India is set to impose a nationwide ban on plastic bags, cups and straws on Oct. 2, officials said, in its most sweeping measure yet to stamp out single-use plastics from cities and villages that rank among the world’s most polluted.
The ban is part of a nationwide effort to curb plastic pollution, which has overwhelmed the tiny country in recent years. Vanuatu's is believed to be the first such ban on disposable diapers anywhere in the world.
Last month Philippines ordered Canada to take back 69 shipping containers filled with Canadian trash. And now Malaysia has announced that it will be shipping out 450 metric tonnes of plastic trash to its countries of origins.
On the Cocos (Keeling) Islands, researchers have determined over 414-million pieces of plastic have washed up on shore. In the Mediterranean, off the coast of Corsica Island, the island of floating plastic and garbage is several dozen km long.
Five plastic bag materials found in UK shops were tested. After more than three years in soil or sea, three of the materials, including biodegradable bags, were still intact.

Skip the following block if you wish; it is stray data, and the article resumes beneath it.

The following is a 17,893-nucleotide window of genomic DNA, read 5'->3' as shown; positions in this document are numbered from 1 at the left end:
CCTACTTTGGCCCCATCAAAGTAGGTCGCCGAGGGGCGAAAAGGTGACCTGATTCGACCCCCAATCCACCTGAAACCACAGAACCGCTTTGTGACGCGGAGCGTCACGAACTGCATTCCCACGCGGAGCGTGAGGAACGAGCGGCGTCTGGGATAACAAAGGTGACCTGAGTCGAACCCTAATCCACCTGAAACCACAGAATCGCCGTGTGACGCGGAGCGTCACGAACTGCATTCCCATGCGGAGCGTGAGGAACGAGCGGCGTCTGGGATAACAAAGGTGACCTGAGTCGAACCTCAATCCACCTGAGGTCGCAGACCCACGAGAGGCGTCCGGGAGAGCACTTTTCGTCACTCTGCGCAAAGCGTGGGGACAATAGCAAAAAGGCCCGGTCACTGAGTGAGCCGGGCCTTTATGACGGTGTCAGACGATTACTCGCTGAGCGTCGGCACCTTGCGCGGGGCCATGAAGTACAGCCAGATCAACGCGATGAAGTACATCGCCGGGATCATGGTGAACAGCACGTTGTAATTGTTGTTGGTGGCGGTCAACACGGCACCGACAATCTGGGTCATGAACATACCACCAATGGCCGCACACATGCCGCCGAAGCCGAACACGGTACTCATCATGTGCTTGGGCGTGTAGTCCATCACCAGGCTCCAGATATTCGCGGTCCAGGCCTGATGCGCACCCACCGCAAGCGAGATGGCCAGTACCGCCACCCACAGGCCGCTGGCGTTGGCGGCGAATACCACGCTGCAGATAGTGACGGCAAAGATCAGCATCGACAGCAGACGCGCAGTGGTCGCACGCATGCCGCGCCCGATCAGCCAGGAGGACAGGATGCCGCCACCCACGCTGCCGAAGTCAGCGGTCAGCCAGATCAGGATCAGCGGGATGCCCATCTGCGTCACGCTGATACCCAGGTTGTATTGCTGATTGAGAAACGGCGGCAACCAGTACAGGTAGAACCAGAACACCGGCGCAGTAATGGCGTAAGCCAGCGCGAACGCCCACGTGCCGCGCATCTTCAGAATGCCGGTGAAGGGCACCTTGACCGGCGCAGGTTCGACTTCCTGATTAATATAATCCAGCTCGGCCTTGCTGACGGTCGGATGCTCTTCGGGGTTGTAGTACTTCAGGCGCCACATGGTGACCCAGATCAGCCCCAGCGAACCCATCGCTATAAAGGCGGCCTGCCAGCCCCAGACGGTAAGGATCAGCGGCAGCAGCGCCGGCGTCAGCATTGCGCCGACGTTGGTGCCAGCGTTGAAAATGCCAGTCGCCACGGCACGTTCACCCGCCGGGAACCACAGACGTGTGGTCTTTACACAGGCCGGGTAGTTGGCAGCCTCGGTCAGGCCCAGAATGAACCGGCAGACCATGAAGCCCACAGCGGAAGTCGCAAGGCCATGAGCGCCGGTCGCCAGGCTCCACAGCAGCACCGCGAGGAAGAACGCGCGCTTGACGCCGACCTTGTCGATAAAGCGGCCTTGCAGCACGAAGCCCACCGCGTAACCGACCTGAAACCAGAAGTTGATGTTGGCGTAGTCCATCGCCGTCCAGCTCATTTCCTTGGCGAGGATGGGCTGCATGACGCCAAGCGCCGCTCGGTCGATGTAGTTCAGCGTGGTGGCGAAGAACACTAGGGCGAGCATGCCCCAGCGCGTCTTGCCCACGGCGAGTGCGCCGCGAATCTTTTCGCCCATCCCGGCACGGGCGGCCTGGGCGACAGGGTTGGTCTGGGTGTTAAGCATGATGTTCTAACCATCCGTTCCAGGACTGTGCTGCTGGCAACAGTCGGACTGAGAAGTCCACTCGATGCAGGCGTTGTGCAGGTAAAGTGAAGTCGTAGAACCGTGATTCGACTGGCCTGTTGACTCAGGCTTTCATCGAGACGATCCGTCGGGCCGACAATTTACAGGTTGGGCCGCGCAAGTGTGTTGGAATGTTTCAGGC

Wherever that plastic is ending up, we know that it's breaking down over time, disintegrating into micro particles less than 5mm in size, and some even breakdown to the nanoscale at less than one micrometer (size of bacteria).
Global plastic pollution and the damage it causes to marine ecosystems now has a price tag attached to it. UK and Norway researchers now came up with a staggering figure – $2.5 billion – as the annual cost to society.
Commencing on 1 March 2020, cities will have the choice to opt in to a five cents fee for a paper bag, two cents of which will go into local schemes that buy reusable bags for low-income consumers.
The ban would be implemented from 2021 and would affect a range of plastic products that have reasonable alternatives, such as plastic cutlery, foam takeout food containers, straws and drink stirrers.
It has been just over a year since China banned imports of foreign plastic waste, and now India has followed in its footsteps. Effective March 1, all imports of foreign solid plastic waste and scrap have been banned.
Taiwan aims to be completely free of plastic bags and all single-use plastic items, such as utensils and beverage cups, by 2030. Starting this year, chain restaurants will be restricted from giving straws to customers for in-store use.